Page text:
NEW ORLEANS (RNS) A group of Catholic monks who sued for the right to sell handmade caskets will head back to court this week, fending off an appeal from the state funeral industry after a federal judge last year struck down a state law that permitted only licensed funeral directors to sell coffins.
Three members of the 5th U.S. Circuit Court of Appeals will hear arguments on Thursday (June 7) in the case of the monks of St. Joseph Abbey versus Louisiana funeral homes.
The monks wanted to sell handmade cypress caskets that are made at their wood shop without paying the expensive fees and meeting the stringent requirements to obtain certification from the Louisiana Board of Embalmers and Funeral Directors. The abbey has said it counts on the casket sales to help finance medical and educational needs for more than 30 monks.
Last July, U.S. District Judge Stanwood R. Duval ruled that the state statute unfairly shielded a funeral industry monopoly to the detriment of consumers.
Scott Bullock, an attorney with the Virginia-based Institute for Justice, a libertarian group that is representing the monks, said he and his colleagues "were really looking forward to the argument."
"We think that Judge Duval's decision was very well reasoned and followed precisely the correct legal standard," Bullock said. "We are very hopeful the court frees -- once and for all -- the monks to sell these simple wooden boxes to parishioners and other Louisiana consumers who want them."
A message for Michael H. Rasch, the Louisiana funeral board's lead lawyer in the case, was unreturned.
Court filings suggest the funeral board's argument this time around is that the law that the lower court struck down last year was in fact constitutional because it ensured Louisiana consumers dealt with expert industry professionals at a time of grief, "a legitimate public concern."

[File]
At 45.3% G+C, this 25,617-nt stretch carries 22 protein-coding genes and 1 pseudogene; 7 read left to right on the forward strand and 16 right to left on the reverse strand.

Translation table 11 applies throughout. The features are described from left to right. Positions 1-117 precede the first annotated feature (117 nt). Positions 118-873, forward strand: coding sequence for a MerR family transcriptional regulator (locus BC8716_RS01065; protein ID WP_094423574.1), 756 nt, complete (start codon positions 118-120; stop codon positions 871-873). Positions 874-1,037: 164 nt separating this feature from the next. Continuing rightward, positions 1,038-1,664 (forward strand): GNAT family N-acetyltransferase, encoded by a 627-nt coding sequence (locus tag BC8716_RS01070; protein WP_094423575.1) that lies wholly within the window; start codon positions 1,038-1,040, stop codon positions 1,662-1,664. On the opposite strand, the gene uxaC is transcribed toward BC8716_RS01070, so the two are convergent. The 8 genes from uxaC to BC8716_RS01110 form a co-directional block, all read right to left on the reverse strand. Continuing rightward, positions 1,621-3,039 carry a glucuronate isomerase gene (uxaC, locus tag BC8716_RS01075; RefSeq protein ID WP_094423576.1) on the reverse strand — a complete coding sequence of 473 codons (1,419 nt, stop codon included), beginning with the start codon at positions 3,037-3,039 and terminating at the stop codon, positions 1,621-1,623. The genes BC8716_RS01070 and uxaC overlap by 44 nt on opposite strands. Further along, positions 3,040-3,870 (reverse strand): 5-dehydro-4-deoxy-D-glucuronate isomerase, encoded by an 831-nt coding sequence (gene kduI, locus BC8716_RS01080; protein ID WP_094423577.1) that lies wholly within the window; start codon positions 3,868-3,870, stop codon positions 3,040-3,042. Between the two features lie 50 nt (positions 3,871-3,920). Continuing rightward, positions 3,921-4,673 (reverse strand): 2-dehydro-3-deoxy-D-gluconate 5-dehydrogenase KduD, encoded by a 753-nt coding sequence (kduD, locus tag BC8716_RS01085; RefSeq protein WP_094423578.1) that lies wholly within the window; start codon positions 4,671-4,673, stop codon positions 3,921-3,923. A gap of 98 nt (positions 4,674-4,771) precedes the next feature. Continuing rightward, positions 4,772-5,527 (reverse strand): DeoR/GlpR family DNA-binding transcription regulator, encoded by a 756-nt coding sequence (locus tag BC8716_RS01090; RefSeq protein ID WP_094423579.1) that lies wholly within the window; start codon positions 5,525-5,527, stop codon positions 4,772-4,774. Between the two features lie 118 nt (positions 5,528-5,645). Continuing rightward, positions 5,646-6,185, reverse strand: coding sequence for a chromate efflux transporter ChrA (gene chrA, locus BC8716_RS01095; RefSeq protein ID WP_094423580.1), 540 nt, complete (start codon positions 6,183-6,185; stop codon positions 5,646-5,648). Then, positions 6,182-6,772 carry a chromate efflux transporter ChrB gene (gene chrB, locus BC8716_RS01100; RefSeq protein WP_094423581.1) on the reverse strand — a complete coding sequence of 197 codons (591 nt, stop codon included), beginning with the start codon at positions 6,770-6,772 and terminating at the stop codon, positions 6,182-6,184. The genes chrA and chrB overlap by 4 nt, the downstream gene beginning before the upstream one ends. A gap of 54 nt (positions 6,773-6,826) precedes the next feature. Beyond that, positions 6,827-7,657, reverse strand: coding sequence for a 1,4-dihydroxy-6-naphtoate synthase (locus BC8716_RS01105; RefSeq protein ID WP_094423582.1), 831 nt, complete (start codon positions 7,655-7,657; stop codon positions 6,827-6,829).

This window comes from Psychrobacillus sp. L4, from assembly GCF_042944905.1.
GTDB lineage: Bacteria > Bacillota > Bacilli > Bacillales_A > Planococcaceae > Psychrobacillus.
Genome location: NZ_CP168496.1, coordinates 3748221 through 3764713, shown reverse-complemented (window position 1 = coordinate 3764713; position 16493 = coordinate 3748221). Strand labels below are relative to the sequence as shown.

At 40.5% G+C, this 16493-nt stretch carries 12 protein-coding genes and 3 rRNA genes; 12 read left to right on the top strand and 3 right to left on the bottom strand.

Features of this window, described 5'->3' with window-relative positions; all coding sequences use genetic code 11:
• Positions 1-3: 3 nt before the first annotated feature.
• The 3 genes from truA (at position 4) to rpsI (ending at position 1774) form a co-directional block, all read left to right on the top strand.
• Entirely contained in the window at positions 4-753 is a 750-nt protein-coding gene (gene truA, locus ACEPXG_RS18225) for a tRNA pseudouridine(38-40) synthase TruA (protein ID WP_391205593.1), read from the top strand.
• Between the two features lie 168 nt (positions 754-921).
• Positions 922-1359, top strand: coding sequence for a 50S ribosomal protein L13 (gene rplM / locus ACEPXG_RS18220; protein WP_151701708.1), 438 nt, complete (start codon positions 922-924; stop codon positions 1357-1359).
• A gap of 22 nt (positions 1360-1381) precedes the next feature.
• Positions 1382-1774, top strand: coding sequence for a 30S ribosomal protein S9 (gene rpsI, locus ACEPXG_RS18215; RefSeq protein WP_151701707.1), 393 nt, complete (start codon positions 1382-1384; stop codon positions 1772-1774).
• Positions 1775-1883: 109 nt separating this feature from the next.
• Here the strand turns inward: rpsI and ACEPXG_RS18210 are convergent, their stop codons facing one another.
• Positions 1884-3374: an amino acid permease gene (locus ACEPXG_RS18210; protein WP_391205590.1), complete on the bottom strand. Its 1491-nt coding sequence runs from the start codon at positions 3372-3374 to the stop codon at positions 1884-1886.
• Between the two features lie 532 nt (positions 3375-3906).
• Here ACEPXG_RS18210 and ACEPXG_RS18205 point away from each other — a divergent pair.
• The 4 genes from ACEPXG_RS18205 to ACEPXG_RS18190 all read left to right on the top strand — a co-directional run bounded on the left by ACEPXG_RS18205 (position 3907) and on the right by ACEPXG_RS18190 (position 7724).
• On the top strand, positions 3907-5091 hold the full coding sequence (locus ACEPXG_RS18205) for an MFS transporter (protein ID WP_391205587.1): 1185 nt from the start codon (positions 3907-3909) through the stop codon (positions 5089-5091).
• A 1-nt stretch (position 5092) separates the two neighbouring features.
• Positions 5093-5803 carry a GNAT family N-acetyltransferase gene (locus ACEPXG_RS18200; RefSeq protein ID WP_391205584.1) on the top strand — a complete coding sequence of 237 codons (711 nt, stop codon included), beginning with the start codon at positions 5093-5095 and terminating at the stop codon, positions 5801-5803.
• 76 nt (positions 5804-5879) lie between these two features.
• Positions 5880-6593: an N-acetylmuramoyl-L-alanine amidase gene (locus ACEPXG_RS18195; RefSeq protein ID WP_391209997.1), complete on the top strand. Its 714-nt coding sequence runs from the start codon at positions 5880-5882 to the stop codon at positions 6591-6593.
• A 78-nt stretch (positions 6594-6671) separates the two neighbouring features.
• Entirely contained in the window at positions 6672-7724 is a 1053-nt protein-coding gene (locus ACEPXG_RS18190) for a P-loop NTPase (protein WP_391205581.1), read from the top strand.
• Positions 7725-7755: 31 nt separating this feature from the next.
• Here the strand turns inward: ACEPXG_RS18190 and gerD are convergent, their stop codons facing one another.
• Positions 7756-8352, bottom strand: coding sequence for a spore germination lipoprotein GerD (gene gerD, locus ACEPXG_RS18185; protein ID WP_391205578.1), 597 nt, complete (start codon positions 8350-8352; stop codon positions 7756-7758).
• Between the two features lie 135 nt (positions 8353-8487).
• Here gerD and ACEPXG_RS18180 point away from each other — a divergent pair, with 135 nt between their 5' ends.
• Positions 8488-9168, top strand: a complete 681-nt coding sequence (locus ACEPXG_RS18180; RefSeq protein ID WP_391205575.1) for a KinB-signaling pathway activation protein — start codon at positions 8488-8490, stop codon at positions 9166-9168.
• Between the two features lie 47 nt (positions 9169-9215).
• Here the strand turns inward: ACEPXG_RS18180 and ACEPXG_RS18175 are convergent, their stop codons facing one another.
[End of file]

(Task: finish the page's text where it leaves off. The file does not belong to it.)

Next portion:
The state licensing requirement protected customers from mishaps such as purchasing a funeral box that wouldn't fit in Louisiana's above-ground family tombs or other unique burial spaces.
The monks' lawyers, however, have filed papers that argue Louisiana law does not require a coffin for burial. It also does not mandate casket-specific training or grief training for funeral directors.
Additionally, Louisiana residents can buy a casket from out-of-state discount retail stores or even online. But, if they wished to purchase one in Louisiana, they were forced to turn to licensed funeral establishments, which is illogical and violates basic consumer rights, the monks' attorneys argue.
The Louisiana Funeral Directors Association has filed an amicus brief in support of the funeral board. Amicus briefs in support of the monks were filed by George Mason University Law School professor Todd Zywicki, an expert in consumer protection law; and the International Cemetery, Cremation and Funeral Association as well as the Funeral Consumers Alliance.
The Federal Trade Commission, supporting neither the monks nor the funeral board, filed an amicus brief stating it "consistently has opposed laws that prohibit persons other than licensed funeral directors from selling caskets or urns."
(Ramon Antonio Vargas writes for The Times-Picayune in New Orleans.)
KRE/AMB END VARGAS